Page 52 Go see the grand canyon in your car. Chapter 8 Parking is a losing game Atlantic City Page 54 In fact, Atlantic City devotes much more space to parking than gambling. Page 55 Some architects have gone as far as describing parking requirements as the single greatest killer of urbanism in the U.S. today. Page 55 The loss of space to parked cars is incredible. About 4,950 square miles in total are devoted to parking in the USA. Home storage for U.S. automobiles alone takes up 688,000 acres. Page 57 Parking lots have eaten away cities in the U.S. like moths devouring a lace wedding gown. Page 58 Demolishing downtown buildings had several effects. The first was more parking, which facilitated driving. The second was a ruined landscape and a vicious cycle whereby growing numbers of automobiles resulted in yet more demolition. This further reduced the pleasure of walking downtown, which in turn reduced property values. As the value of property declined, it became even easier to raze buildings for parking. This auto/parking cycle stripped centres of their appeal, leaving lots of space for parking. Chapter 9 People are obstacles to progress Atlanta Page 65 The most serious obstacle in our road-building program are not money, not engineering problems, nor cruel terrain but people, explained James Morton, special assistant to the U.S. secretary of commerce in 1964. Deciding whether to build a highway is inherently political. And race often underlays the choice. Page 66 In West End Boston, for instance, highway building drove out thirty thousand, predominantly African American, residents in the 1960s. Page 67 A Detroit News survey revealed that, after police harassment, urban planning was the most cited reason for racial tension leading to the riots. Page 70 In New York, for instance, overpasses on the Jones Beach Parkway from Manhattan to Long Island were built deliberately low to stop busses from passing beneath and reaching the beaches. Page 70 As Martin Luther King once said, Urban transit systems in most American cities have become a genuine civil rights issue. Chapter 10 The state religion Salt Lake City By far the stupidest and most useless piece of shit chapter Ive ever read in any book in 23 years of my existence. Bullshit. Page 73 The worship of cars is nowhere more evident than Salt Lake City despite its Mormon roots. The streets had been given up by pedestrians as an offering to automobility.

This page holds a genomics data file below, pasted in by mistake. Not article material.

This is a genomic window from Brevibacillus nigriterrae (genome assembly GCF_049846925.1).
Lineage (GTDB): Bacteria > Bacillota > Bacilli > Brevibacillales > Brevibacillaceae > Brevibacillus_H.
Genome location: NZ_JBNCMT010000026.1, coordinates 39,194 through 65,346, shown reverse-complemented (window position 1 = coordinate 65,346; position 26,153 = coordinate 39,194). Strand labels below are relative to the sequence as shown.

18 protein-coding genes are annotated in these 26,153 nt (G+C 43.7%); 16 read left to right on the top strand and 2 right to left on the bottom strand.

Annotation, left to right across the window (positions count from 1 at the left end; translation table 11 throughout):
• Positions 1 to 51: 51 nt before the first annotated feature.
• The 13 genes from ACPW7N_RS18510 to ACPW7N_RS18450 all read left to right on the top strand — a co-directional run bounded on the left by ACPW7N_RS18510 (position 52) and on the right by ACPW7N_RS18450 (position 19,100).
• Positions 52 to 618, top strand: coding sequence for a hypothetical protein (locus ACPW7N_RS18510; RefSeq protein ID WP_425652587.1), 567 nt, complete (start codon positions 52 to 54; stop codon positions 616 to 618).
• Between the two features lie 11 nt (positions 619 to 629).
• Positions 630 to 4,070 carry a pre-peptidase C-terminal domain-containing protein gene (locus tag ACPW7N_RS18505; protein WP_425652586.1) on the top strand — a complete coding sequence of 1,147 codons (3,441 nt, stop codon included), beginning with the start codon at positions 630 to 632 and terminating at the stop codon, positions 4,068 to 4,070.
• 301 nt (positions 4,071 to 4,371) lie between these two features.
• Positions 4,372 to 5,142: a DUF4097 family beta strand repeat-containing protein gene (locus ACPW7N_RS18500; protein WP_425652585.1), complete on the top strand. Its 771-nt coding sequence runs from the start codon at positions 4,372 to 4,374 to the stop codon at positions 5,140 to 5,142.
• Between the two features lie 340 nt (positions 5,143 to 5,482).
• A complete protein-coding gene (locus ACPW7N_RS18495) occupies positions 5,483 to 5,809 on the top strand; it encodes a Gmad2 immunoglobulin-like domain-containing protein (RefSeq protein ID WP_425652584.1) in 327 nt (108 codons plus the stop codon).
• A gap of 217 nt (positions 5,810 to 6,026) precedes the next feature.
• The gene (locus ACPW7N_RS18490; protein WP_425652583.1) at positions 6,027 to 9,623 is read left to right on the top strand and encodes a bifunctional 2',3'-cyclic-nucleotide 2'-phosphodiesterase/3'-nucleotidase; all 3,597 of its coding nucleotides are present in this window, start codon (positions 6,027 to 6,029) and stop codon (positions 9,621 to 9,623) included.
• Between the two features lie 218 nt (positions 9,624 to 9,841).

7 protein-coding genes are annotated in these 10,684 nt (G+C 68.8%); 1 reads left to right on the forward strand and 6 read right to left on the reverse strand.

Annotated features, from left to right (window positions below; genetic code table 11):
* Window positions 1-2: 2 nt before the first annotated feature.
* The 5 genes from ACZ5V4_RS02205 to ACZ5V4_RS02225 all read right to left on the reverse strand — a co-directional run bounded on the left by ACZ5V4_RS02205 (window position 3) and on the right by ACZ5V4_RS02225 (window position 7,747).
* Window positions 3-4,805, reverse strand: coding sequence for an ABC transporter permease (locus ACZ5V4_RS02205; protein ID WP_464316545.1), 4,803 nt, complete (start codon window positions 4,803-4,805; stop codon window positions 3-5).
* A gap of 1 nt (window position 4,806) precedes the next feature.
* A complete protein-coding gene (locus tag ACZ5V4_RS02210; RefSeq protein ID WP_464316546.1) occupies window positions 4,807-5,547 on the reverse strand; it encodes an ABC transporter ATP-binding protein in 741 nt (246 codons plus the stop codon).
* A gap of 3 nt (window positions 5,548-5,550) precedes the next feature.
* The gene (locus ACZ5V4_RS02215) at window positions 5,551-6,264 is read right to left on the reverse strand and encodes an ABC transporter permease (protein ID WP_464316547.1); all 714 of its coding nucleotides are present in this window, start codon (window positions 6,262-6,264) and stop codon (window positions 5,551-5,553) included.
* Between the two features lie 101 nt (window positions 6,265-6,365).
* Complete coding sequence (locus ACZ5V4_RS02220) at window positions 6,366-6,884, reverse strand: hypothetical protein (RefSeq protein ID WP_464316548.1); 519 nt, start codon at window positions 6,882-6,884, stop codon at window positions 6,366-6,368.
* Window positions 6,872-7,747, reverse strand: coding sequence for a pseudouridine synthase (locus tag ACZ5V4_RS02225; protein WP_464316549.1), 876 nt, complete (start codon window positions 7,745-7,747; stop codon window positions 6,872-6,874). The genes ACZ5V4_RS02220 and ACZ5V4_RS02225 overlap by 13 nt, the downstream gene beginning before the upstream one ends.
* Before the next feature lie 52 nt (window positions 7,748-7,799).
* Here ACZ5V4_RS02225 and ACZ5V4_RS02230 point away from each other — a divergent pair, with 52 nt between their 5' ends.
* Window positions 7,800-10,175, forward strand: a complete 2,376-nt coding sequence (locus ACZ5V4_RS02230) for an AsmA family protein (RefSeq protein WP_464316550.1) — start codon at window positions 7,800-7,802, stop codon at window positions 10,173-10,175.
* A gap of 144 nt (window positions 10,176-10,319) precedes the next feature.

Page 73 Few have noted that more people worship the automobile than go to church. FEW HAVE NOTED THAT MORE PEOPLE WORSHIP CARS THAN TABLE SALT. Page 74 According to a study by Progressive Insurance, 45 percent of married men and women declared the car to be the most important thing in their life. Page 75 Browsing the shelves at Barnes and Noble, we saw more magazines about cars than current affairs and politics put together. Page 76 It has become a religion. It has articles of faith the motorists right to the freedom of the road; it has priesthood. Chapter 11 Autoeroticism Miami Page 77 Describe yourself in one car or less. Page 77 From high school corridors to the drag racing strip, the automobile is on of the most gendered objects of twentieth century technology. Page 78 Womens bodies have long been used to eroticize cars. Giving new meaning to the word autoeroticism, some designers have used the female form to create vehicles with sex appeal. Page 79 mobile status was the priority. Page 82 it is no coincidence that many of the trendiest cars come from the most fashionable places in the world. Page 83 For Homo Automotivis, it is the embodiment of the modernity, representing freedom and progress, technological prowess and control over nature. Page 84 Over 80 years ago, the Saturday Evening Post referred to car sales as a favourite barometer of our national prosperity. Page 84 YOURE NOT BUYING A CAR. YOURE BUYING A BELIEF. Chapter 12 Behind the wheel Its me, myself and I Portland Page 86 The car is a system of human dissociation. Behind the wheel of their private mobile spaces, drivers are far less likely to mix and mingle than pedestrians. (I fucking hope so) Page 89 Cars have encouraged the diffusion and privatization of space, as shopping malls replace shopping streets, public buildings become islands in a sea of asphalt, civic design lapses into traffic engineering, and people mingle far less freely and frequently.